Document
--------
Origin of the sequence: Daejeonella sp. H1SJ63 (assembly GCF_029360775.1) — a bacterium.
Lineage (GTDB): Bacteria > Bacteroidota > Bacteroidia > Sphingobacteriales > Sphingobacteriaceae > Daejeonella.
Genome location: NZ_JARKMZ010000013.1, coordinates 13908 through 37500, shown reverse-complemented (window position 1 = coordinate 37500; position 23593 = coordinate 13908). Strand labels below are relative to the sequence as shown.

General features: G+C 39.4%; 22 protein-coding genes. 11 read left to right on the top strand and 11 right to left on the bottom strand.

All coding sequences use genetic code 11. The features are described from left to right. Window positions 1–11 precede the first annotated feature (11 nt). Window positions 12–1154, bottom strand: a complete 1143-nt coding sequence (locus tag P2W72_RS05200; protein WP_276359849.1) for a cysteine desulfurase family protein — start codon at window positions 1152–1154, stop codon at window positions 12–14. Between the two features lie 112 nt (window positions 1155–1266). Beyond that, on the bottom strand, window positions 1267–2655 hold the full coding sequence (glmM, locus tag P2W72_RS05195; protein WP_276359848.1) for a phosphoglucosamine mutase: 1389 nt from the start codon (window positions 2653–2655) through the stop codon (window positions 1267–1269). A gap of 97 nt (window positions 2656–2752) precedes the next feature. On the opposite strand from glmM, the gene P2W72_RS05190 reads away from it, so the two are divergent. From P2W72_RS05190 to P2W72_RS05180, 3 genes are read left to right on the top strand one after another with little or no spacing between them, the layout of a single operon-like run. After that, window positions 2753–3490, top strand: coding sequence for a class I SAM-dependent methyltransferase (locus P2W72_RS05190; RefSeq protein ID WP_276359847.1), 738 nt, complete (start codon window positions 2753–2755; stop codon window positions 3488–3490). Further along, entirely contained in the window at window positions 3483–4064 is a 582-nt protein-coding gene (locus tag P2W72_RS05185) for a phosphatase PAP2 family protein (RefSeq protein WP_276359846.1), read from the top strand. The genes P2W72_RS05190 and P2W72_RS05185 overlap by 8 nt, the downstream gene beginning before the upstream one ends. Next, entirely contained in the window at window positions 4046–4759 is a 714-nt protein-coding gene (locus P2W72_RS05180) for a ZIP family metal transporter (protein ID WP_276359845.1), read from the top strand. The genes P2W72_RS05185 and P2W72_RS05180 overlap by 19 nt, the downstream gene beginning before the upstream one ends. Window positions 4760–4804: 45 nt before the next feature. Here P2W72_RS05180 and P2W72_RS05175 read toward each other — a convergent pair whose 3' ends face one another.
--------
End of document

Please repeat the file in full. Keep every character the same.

Origin of the sequence: Daejeonella sp. H1SJ63 (assembly GCF_029360775.1) — a bacterium.
Lineage (GTDB): Bacteria > Bacteroidota > Bacteroidia > Sphingobacteriales > Sphingobacteriaceae > Daejeonella.
Genome location: NZ_JARKMZ010000013.1, coordinates 13908 through 37500, shown reverse-complemented (window position 1 = coordinate 37500; position 23593 = coordinate 13908). Strand labels below are relative to the sequence as shown.

General features: G+C 39.4%; 22 protein-coding genes. 11 read left to right on the top strand and 11 right to left on the bottom strand.

All coding sequences use genetic code 11. The features are described from left to right. Window positions 1–11 precede the first annotated feature (11 nt). Window positions 12–1154, bottom strand: a complete 1143-nt coding sequence (locus tag P2W72_RS05200; protein WP_276359849.1) for a cysteine desulfurase family protein — start codon at window positions 1152–1154, stop codon at window positions 12–14. Between the two features lie 112 nt (window positions 1155–1266). Beyond that, on the bottom strand, window positions 1267–2655 hold the full coding sequence (glmM, locus tag P2W72_RS05195; protein WP_276359848.1) for a phosphoglucosamine mutase: 1389 nt from the start codon (window positions 2653–2655) through the stop codon (window positions 1267–1269). A gap of 97 nt (window positions 2656–2752) precedes the next feature. On the opposite strand from glmM, the gene P2W72_RS05190 reads away from it, so the two are divergent. From P2W72_RS05190 to P2W72_RS05180, 3 genes are read left to right on the top strand one after another with little or no spacing between them, the layout of a single operon-like run. After that, window positions 2753–3490, top strand: coding sequence for a class I SAM-dependent methyltransferase (locus P2W72_RS05190; RefSeq protein ID WP_276359847.1), 738 nt, complete (start codon window positions 2753–2755; stop codon window positions 3488–3490). Further along, entirely contained in the window at window positions 3483–4064 is a 582-nt protein-coding gene (locus tag P2W72_RS05185) for a phosphatase PAP2 family protein (RefSeq protein WP_276359846.1), read from the top strand. The genes P2W72_RS05190 and P2W72_RS05185 overlap by 8 nt, the downstream gene beginning before the upstream one ends. Next, entirely contained in the window at window positions 4046–4759 is a 714-nt protein-coding gene (locus P2W72_RS05180) for a ZIP family metal transporter (protein ID WP_276359845.1), read from the top strand. The genes P2W72_RS05185 and P2W72_RS05180 overlap by 19 nt, the downstream gene beginning before the upstream one ends. Window positions 4760–4804: 45 nt before the next feature. Here P2W72_RS05180 and P2W72_RS05175 read toward each other — a convergent pair whose 3' ends face one another.